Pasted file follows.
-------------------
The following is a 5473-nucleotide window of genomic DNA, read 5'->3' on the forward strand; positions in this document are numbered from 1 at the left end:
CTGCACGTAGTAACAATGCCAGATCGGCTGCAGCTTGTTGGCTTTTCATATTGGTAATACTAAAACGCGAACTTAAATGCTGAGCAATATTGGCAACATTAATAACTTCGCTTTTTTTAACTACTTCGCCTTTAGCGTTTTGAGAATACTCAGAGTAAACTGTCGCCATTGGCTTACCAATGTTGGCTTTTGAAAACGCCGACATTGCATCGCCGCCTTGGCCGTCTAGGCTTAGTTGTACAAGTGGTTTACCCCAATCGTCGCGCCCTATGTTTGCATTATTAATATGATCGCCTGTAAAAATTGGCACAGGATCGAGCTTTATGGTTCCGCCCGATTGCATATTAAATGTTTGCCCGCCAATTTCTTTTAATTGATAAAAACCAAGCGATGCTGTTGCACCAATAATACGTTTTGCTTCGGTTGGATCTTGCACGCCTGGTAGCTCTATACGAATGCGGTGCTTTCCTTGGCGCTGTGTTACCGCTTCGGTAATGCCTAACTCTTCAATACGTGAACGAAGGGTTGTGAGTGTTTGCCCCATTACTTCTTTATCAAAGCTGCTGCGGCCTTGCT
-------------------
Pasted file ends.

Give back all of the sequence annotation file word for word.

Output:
The following is a 5473-nucleotide window of genomic DNA, read 5'->3' on the forward strand; positions in this document are numbered from 1 at the left end:
CTGCACGTAGTAACAATGCCAGATCGGCTGCAGCTTGTTGGCTTTTCATATTGGTAATACTAAAACGCGAACTTAAATGCTGAGCAATATTGGCAACATTAATAACTTCGCTTTTTTTAACTACTTCGCCTTTAGCGTTTTGAGAATACTCAGAGTAAACTGTCGCCATTGGCTTACCAATGTTGGCTTTTGAAAACGCCGACATTGCATCGCCGCCTTGGCCGTCTAGGCTTAGTTGTACAAGTGGTTTACCCCAATCGTCGCGCCCTATGTTTGCATTATTAATATGATCGCCTGTAAAAATTGGCACAGGATCGAGCTTTATGGTTCCGCCCGATTGCATATTAAATGTTTGCCCGCCAATTTCTTTTAATTGATAAAAACCAAGCGATGCTGTTGCACCAATAATACGTTTTGCTTCGGTTGGATCTTGCACGCCTGGTAGCTCTATACGAATGCGGTGCTTTCCTTGGCGCTGTGTTACCGCTTCGGTAATGCCTAACTCTTCAATACGTGAACGAAGGGTTGTGAGTGTTTGCCCCATTACTTCTTTATCAAAGCTGCTGCGGCCTTGCT